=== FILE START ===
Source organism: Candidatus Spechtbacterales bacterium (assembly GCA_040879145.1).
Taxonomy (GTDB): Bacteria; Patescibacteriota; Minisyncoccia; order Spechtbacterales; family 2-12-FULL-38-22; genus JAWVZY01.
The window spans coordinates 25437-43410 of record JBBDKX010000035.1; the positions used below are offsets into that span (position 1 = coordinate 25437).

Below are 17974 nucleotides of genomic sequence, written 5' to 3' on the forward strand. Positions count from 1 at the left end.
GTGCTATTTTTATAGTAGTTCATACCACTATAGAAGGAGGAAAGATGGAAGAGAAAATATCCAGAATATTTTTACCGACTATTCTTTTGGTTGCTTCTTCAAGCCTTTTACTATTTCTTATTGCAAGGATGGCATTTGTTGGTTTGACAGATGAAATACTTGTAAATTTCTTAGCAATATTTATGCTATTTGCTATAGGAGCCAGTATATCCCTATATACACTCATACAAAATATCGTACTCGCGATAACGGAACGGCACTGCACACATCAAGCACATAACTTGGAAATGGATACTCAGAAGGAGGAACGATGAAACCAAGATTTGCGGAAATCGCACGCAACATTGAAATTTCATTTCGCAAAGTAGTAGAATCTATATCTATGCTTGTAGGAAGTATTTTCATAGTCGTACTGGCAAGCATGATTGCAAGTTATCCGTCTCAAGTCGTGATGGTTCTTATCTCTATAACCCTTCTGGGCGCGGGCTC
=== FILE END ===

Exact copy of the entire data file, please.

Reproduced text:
Source organism: Candidatus Spechtbacterales bacterium (assembly GCA_040879145.1).
Taxonomy (GTDB): Bacteria; Patescibacteriota; Minisyncoccia; order Spechtbacterales; family 2-12-FULL-38-22; genus JAWVZY01.
The window spans coordinates 25437-43410 of record JBBDKX010000035.1; the positions used below are offsets into that span (position 1 = coordinate 25437).

Below are 17974 nucleotides of genomic sequence, written 5' to 3' on the forward strand. Positions count from 1 at the left end.
GTGCTATTTTTATAGTAGTTCATACCACTATAGAAGGAGGAAAGATGGAAGAGAAAATATCCAGAATATTTTTACCGACTATTCTTTTGGTTGCTTCTTCAAGCCTTTTACTATTTCTTATTGCAAGGATGGCATTTGTTGGTTTGACAGATGAAATACTTGTAAATTTCTTAGCAATATTTATGCTATTTGCTATAGGAGCCAGTATATCCCTATATACACTCATACAAAATATCGTACTCGCGATAACGGAACGGCACTGCACACATCAAGCACATAACTTGGAAATGGATACTCAGAAGGAGGAACGATGAAACCAAGATTTGCGGAAATCGCACGCAACATTGAAATTTCATTTCGCAAAGTAGTAGAATCTATATCTATGCTTGTAGGAAGTATTTTCATAGTCGTACTGGCAAGCATGATTGCAAGTTATCCGTCTCAAGTCGTGATGGTTCTTATCTCTATAACCCTTCTGGGCGCGGGCTC